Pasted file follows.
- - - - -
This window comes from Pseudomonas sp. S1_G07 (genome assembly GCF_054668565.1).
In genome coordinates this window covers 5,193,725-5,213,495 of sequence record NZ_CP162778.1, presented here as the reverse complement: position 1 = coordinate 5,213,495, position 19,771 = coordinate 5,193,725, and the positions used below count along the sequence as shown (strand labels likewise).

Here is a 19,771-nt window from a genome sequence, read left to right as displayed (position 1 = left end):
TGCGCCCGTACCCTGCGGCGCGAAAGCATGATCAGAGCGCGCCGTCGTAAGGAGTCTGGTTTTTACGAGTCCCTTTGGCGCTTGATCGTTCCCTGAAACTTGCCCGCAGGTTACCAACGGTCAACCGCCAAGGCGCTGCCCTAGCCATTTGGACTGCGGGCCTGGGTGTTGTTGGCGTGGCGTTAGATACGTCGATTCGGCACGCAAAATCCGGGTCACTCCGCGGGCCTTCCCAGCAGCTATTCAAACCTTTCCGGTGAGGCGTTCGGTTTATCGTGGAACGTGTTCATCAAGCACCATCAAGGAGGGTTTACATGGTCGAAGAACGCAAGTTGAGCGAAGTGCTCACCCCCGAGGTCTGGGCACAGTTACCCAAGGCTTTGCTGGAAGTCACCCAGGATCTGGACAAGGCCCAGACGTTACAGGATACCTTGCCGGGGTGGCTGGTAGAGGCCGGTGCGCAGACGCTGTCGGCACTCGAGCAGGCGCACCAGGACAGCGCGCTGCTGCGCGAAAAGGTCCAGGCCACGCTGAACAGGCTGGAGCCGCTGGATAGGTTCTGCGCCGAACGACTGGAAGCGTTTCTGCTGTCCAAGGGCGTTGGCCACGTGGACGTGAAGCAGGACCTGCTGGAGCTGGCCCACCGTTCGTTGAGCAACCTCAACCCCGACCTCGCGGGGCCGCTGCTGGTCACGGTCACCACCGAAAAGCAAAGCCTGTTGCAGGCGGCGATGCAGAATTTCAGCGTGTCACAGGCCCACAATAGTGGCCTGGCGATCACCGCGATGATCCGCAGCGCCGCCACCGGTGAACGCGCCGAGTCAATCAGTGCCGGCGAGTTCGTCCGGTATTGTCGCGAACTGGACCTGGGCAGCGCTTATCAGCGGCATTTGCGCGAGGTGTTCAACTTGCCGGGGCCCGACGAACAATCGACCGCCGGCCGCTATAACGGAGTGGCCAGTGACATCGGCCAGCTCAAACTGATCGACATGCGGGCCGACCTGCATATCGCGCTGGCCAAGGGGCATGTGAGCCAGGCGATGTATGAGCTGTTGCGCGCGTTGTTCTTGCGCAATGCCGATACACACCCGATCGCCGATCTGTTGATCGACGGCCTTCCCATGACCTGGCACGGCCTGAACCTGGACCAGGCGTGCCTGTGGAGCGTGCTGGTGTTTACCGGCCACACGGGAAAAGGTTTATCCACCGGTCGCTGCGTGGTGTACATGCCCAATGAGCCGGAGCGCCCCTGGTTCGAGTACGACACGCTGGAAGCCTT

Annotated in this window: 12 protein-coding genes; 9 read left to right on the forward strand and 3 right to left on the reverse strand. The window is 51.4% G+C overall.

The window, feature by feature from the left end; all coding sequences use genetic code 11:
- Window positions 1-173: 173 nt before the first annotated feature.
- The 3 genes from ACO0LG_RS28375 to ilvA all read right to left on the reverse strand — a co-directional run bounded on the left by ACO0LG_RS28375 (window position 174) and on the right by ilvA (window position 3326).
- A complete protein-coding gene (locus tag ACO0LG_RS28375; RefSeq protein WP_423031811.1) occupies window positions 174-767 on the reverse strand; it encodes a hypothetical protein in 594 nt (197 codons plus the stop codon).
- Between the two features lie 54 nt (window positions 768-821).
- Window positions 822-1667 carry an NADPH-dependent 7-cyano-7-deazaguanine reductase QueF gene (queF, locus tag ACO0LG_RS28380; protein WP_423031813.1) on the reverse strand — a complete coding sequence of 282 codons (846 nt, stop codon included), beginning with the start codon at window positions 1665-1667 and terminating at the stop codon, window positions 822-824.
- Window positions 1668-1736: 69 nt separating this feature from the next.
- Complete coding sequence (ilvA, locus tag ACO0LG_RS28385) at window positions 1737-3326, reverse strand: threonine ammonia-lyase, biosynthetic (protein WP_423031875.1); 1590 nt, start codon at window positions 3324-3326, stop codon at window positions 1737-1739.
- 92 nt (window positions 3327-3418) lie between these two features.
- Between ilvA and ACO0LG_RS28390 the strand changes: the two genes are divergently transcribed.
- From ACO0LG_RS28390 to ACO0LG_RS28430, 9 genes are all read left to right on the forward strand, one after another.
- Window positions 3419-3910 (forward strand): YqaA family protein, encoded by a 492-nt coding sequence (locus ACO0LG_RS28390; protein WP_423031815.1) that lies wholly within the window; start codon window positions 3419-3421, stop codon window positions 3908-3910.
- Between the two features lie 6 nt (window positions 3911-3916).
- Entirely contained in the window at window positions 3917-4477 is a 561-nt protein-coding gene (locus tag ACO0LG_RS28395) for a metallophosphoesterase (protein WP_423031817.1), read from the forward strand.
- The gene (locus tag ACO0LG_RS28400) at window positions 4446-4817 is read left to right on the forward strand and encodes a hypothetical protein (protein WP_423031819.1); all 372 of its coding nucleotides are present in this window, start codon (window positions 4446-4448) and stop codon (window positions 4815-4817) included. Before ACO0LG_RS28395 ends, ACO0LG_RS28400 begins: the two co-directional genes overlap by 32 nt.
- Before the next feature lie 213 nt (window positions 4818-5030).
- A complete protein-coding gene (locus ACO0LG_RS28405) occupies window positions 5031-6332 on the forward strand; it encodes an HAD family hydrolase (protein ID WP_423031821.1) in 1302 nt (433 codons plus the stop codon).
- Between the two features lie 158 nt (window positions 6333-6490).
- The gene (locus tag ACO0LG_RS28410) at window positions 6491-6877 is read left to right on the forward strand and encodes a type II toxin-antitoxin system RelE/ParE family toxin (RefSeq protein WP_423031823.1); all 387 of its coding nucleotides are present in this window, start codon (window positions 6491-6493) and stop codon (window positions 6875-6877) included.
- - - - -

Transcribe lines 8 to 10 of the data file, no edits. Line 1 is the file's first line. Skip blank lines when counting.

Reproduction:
- The 3 genes from ACO0LG_RS28375 to ilvA all read right to left on the reverse strand — a co-directional run bounded on the left by ACO0LG_RS28375 (window position 174) and on the right by ilvA (window position 3326).
- A complete protein-coding gene (locus tag ACO0LG_RS28375; RefSeq protein WP_423031811.1) occupies window positions 174-767 on the reverse strand; it encodes a hypothetical protein in 594 nt (197 codons plus the stop codon).
- Between the two features lie 54 nt (window positions 768-821).